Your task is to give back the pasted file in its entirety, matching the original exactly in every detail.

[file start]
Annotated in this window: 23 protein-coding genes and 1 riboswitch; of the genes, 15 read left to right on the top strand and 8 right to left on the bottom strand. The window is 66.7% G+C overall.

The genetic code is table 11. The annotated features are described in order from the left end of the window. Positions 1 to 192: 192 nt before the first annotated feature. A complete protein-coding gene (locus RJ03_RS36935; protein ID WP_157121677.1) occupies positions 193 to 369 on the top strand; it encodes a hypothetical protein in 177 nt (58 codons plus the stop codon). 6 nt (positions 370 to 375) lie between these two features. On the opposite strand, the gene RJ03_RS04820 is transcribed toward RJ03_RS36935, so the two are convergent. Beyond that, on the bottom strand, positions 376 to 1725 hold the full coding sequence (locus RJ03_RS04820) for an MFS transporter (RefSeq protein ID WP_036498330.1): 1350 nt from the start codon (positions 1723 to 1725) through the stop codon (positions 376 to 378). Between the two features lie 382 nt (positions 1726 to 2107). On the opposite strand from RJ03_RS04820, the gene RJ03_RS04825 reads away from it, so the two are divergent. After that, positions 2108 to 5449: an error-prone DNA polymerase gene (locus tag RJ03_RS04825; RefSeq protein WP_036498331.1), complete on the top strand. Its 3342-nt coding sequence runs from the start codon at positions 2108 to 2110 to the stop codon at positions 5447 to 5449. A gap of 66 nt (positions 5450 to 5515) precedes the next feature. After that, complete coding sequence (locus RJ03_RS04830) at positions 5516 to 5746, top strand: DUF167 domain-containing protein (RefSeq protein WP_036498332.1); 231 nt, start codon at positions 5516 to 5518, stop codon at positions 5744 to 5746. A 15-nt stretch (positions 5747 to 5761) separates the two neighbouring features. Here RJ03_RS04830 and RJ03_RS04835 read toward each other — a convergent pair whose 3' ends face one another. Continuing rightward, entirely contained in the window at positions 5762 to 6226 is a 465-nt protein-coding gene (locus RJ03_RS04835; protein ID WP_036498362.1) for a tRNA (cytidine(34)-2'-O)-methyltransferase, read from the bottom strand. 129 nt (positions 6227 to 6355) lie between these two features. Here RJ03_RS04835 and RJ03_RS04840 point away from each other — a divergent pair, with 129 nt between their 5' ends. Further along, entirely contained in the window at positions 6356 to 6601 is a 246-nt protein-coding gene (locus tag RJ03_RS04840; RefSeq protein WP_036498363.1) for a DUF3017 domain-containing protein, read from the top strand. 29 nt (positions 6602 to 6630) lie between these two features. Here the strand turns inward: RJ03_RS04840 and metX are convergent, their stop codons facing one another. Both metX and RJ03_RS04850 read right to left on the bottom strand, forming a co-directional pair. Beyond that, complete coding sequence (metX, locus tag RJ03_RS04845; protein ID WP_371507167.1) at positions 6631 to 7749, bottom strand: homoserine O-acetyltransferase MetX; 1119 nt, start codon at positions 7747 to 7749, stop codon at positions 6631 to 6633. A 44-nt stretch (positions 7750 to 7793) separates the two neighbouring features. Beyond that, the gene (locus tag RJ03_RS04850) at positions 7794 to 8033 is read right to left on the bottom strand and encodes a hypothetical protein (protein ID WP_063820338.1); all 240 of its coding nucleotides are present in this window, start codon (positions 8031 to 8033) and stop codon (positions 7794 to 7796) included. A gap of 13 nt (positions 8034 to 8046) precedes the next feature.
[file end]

Annotated in this window: 23 protein-coding genes and 1 riboswitch; of the genes, 15 read left to right on the top strand and 8 right to left on the bottom strand. The window is 66.7% G+C overall.

The genetic code is table 11. The annotated features are described in order from the left end of the window. Positions 1 to 192: 192 nt before the first annotated feature. A complete protein-coding gene (locus RJ03_RS36935; protein ID WP_157121677.1) occupies positions 193 to 369 on the top strand; it encodes a hypothetical protein in 177 nt (58 codons plus the stop codon). 6 nt (positions 370 to 375) lie between these two features. On the opposite strand, the gene RJ03_RS04820 is transcribed toward RJ03_RS36935, so the two are convergent. Beyond that, on the bottom strand, positions 376 to 1725 hold the full coding sequence (locus RJ03_RS04820) for an MFS transporter (RefSeq protein ID WP_036498330.1): 1350 nt from the start codon (positions 1723 to 1725) through the stop codon (positions 376 to 378). Between the two features lie 382 nt (positions 1726 to 2107). On the opposite strand from RJ03_RS04820, the gene RJ03_RS04825 reads away from it, so the two are divergent. After that, positions 2108 to 5449: an error-prone DNA polymerase gene (locus tag RJ03_RS04825; RefSeq protein WP_036498331.1), complete on the top strand. Its 3342-nt coding sequence runs from the start codon at positions 2108 to 2110 to the stop codon at positions 5447 to 5449. A gap of 66 nt (positions 5450 to 5515) precedes the next feature. After that, complete coding sequence (locus RJ03_RS04830) at positions 5516 to 5746, top strand: DUF167 domain-containing protein (RefSeq protein WP_036498332.1); 231 nt, start codon at positions 5516 to 5518, stop codon at positions 5744 to 5746. A 15-nt stretch (positions 5747 to 5761) separates the two neighbouring features. Here RJ03_RS04830 and RJ03_RS04835 read toward each other — a convergent pair whose 3' ends face one another. Continuing rightward, entirely contained in the window at positions 5762 to 6226 is a 465-nt protein-coding gene (locus RJ03_RS04835; protein ID WP_036498362.1) for a tRNA (cytidine(34)-2'-O)-methyltransferase, read from the bottom strand. 129 nt (positions 6227 to 6355) lie between these two features. Here RJ03_RS04835 and RJ03_RS04840 point away from each other — a divergent pair, with 129 nt between their 5' ends. Further along, entirely contained in the window at positions 6356 to 6601 is a 246-nt protein-coding gene (locus tag RJ03_RS04840; RefSeq protein WP_036498363.1) for a DUF3017 domain-containing protein, read from the top strand. 29 nt (positions 6602 to 6630) lie between these two features. Here the strand turns inward: RJ03_RS04840 and metX are convergent, their stop codons facing one another. Both metX and RJ03_RS04850 read right to left on the bottom strand, forming a co-directional pair. Beyond that, complete coding sequence (metX, locus tag RJ03_RS04845; protein ID WP_371507167.1) at positions 6631 to 7749, bottom strand: homoserine O-acetyltransferase MetX; 1119 nt, start codon at positions 7747 to 7749, stop codon at positions 6631 to 6633. A 44-nt stretch (positions 7750 to 7793) separates the two neighbouring features. Beyond that, the gene (locus tag RJ03_RS04850) at positions 7794 to 8033 is read right to left on the bottom strand and encodes a hypothetical protein (protein ID WP_063820338.1); all 240 of its coding nucleotides are present in this window, start codon (positions 8031 to 8033) and stop codon (positions 7794 to 7796) included. A gap of 13 nt (positions 8034 to 8046) precedes the next feature.